Leaf size varied across all of our cultivars, but we observed the widest variation among sweet and large-leaf basils. The different leaf sizes may have different benefits. Some of the sweet and all of the large-leaf basil had very large leaves. Large leaves may be a desirable trait for cooking because they make handling and chopping easier and large leaves can be used for specialty items such as making wraps. Alternatively, the smaller leaves may be used for garnishes on plates or in drinks or mixing in salads.
We do not think branch number is a large determinant of suitability for hydroponic production, since there was no relationship between branch number and yield. However, highly branched cultivars that are short like ‘Summerlong’ and ‘Spicy Globe’ may be more suitable for container production than hydroponic production because of their compact growth.
When it comes time to select basil cultivars for production, start with the flavor. Make sure you know what flavor type or class of basil you want to produce. Once you know which flavor(s) of basil you want to grow, select higher-yielding cultivars. We believe that this is one of the simplest ways growers can increase their hydroponic basil yield. However, if you are growing lower-yielding specialty or purple cultivars, adjusting production practices by increasing plant density or crop time may be required to overcome lower yield. Sometimes the appearance of a cultivar does not reflect the flavor, so keep all seeds, seedlings and plants labeled clearly throughout production.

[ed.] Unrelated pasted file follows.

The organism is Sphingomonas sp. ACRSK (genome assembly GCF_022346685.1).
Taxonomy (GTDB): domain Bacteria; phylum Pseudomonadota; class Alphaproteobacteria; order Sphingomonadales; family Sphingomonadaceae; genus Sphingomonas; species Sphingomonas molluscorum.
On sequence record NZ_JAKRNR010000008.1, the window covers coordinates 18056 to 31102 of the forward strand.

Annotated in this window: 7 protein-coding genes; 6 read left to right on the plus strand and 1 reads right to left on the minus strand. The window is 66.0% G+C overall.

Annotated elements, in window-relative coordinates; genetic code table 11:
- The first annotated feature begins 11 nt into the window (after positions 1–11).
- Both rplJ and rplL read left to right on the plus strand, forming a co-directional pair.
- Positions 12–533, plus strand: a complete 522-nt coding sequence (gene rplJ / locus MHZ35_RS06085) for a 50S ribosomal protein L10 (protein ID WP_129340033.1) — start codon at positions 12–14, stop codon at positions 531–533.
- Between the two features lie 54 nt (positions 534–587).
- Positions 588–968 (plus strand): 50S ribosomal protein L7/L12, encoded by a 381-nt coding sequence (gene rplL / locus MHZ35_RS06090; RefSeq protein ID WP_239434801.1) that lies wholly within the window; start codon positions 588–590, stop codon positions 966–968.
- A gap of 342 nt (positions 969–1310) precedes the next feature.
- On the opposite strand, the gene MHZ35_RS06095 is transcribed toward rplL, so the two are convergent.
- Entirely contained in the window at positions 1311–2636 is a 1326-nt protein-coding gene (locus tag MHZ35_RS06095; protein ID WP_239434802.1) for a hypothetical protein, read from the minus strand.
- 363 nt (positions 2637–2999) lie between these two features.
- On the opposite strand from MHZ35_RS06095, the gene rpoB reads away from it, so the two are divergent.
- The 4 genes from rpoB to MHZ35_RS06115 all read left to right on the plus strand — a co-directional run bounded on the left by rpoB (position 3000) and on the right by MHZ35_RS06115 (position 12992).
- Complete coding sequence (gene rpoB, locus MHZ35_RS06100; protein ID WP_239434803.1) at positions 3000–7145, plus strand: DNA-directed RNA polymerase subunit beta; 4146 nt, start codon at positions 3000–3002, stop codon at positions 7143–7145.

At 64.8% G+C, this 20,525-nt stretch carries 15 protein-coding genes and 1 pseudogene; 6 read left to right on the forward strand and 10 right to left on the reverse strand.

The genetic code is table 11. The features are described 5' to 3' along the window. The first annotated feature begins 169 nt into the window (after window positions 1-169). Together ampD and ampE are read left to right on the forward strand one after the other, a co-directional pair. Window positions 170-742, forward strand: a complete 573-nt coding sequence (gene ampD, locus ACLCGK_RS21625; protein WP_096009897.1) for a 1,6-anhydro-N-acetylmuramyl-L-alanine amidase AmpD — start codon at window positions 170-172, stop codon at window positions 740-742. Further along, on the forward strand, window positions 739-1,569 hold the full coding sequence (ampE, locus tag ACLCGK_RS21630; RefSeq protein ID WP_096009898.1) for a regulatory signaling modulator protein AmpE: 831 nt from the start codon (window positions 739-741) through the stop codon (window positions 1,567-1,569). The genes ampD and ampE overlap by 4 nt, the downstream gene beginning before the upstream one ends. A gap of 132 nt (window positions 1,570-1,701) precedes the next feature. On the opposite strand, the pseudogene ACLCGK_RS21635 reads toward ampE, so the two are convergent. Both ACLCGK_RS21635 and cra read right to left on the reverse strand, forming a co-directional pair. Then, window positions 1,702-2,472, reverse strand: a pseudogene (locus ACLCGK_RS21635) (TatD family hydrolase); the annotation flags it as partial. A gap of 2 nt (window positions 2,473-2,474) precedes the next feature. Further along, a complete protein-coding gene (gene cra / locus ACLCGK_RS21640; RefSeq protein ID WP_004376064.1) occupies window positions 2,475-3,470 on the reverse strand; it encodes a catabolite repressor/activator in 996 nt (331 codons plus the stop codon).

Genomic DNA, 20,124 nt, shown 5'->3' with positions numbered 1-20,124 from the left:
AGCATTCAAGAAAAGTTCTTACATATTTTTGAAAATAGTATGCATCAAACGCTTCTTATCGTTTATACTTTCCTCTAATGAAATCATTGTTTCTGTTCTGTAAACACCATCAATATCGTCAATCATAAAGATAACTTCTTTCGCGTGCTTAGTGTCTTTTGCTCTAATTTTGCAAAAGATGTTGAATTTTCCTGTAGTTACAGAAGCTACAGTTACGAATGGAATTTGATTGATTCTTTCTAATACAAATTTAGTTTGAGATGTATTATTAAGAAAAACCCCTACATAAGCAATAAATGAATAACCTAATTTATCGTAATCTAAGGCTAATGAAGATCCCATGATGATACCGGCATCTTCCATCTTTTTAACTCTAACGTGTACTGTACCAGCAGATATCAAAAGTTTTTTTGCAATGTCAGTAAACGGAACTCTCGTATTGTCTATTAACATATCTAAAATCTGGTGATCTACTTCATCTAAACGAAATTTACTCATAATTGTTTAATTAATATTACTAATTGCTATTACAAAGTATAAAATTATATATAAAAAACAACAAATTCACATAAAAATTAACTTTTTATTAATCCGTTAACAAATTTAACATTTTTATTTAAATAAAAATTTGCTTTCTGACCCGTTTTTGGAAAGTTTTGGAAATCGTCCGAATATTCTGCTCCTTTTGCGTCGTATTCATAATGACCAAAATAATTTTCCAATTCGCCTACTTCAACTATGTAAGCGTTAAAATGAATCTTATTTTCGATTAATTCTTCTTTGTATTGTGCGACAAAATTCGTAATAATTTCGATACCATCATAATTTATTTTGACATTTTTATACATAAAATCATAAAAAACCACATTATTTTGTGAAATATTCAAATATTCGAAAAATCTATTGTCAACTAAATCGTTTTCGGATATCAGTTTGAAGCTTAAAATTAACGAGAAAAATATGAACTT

The Bottom Line: Pay Attention To Cultivar Choice
Though there are differences between NFT and DFT systems, cultivar has a larger impact on the fresh mass yield of basil. Therefore, hydroponic basil producers should choose production systems based not only on yield, but also on operational preferences, while cultivars should be selected based on flavor, yield and habit. Production systems and cultivar performance may vary across different locations, greenhouse environments and cultural practices. Growers are urged to conduct on-site trials to determine cultivar performance under their production practices. (See slideshow for a list of “Top Performing Cultivars For Different Types Of Basil Grown In Hydroponic Systems”).